“That’s not me saying there should be a second referendum, but any road we take now leads to shit. If we leave without a deal there’ll be riots. If we leave with a deal there’ll be riots. Now everyone has a better idea of what the options are, but we don’t really believe it when we’re told because politicians are changing their minds like the fucking weather. This is fucking bollocks, what they’ve done.”
If I had my way there would be no parties, one government
“I just think, start again. It needs a reset. Whoever wants to go for PM, from whatever party, let them go for it. If I had my way there would be no parties, one government. People can challenge each other and support each other, but at the same time everyone’s got to agree to working towards the same thing.”
Clark-Neal emphasises how important it is that everyone votes, because “it’s like a Big Brother eviction, you can’t moan when your fave gets put out if you didn’t vote”. Fittingly, on December 12 he will be hosting Channel 4’s Alternative Election Night, joined by former frontbenchers like Tom Watson and Amber Rudd.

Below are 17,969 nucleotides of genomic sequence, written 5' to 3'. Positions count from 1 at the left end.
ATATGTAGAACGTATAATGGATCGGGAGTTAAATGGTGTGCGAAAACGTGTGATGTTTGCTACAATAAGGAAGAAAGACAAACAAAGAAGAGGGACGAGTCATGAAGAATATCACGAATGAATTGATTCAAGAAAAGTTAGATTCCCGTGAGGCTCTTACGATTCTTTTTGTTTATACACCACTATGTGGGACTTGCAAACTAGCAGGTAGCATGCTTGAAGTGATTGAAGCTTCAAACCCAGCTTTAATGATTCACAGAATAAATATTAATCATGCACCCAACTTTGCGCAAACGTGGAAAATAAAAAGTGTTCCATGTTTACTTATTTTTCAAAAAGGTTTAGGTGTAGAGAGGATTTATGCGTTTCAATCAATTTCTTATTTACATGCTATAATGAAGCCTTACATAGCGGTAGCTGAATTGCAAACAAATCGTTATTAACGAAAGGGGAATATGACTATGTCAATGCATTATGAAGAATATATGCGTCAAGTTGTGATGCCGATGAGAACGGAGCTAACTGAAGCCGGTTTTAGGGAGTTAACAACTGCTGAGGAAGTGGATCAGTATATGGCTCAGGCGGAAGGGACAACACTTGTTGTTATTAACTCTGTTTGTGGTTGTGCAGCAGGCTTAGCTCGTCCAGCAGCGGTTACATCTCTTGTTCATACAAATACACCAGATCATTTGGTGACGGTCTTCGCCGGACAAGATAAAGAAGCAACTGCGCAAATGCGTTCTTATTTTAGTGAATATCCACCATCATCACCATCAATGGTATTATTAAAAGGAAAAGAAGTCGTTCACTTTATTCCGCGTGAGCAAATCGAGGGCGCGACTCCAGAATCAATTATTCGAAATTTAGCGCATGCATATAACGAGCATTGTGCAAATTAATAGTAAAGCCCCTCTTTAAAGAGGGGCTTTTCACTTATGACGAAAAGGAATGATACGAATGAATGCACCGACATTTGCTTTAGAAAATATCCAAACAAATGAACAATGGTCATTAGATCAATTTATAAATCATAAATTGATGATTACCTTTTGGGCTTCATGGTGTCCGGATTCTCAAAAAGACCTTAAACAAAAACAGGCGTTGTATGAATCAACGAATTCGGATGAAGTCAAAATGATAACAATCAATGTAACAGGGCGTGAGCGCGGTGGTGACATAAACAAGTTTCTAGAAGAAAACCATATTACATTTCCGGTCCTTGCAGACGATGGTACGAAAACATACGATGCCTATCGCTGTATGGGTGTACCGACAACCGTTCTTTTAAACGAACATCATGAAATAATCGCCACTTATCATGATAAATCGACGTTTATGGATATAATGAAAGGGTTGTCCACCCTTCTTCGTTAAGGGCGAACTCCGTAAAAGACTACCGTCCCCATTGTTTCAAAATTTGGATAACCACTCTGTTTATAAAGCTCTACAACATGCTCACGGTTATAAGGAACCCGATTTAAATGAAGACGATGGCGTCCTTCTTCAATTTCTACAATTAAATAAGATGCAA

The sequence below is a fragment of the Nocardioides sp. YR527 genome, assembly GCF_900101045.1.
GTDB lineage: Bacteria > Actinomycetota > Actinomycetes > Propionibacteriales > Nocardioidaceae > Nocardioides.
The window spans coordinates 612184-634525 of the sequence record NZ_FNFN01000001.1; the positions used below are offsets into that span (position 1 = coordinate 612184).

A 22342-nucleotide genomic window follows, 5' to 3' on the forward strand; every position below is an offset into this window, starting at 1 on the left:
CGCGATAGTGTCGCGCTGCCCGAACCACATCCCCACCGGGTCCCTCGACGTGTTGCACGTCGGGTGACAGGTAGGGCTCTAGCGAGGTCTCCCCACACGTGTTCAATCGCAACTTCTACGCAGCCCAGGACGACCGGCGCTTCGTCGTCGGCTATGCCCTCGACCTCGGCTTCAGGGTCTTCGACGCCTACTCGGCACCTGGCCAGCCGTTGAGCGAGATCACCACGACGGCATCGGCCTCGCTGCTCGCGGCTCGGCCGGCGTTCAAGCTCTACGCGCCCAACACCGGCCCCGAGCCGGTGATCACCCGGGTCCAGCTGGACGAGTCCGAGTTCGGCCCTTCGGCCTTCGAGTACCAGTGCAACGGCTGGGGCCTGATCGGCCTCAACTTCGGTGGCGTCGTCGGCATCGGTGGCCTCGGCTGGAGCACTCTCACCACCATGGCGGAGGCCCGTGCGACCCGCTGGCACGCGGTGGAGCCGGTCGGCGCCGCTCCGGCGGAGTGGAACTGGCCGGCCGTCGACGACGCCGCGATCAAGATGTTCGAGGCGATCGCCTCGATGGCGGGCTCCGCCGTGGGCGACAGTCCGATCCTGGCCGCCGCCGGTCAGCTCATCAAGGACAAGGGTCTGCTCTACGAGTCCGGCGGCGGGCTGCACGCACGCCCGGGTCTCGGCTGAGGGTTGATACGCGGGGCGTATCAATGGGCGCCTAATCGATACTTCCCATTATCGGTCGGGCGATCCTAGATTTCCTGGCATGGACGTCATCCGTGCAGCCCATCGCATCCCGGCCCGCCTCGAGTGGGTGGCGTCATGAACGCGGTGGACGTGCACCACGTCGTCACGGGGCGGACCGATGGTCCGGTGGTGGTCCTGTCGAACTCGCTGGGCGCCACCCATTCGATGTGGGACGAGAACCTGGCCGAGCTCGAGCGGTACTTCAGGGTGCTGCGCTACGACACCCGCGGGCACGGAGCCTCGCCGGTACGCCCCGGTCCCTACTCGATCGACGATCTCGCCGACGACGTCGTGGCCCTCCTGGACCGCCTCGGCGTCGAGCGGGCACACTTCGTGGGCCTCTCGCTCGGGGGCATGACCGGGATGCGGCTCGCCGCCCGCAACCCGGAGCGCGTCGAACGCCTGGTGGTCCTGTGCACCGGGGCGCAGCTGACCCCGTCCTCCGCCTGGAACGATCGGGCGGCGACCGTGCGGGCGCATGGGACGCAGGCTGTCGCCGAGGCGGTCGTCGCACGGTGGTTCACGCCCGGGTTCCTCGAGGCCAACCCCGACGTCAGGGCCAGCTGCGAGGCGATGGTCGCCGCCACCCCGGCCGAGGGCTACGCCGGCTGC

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He’ll follow that up with a gig hosting the return of Ready Steady Cook next year. It’s difficult to imagine someone who had not worked their way into the hearts, minds and homes of the public being able to pull off the same versatility as Clark-Neal, a frontrunner for national sweetheart as the decade turns. Mention it and it is the only time he seems sheepish.
“It is odd, you know,” he says. “People say I’m on my way to being a national treasure, whatever that means. And I live in the real world where I know everyonedoesn’t love me. I don’t live in the world of the block button where I just block out all the shitty comments because I don’t want to see it.”
There are elements that he is still getting used to, like the sense that the public think they know him as a result of his near-omnipresence in the media. “But,” he says, “if I’m slowly moving along the spectrum from guilty pleasure to national treasure, I’m happy.”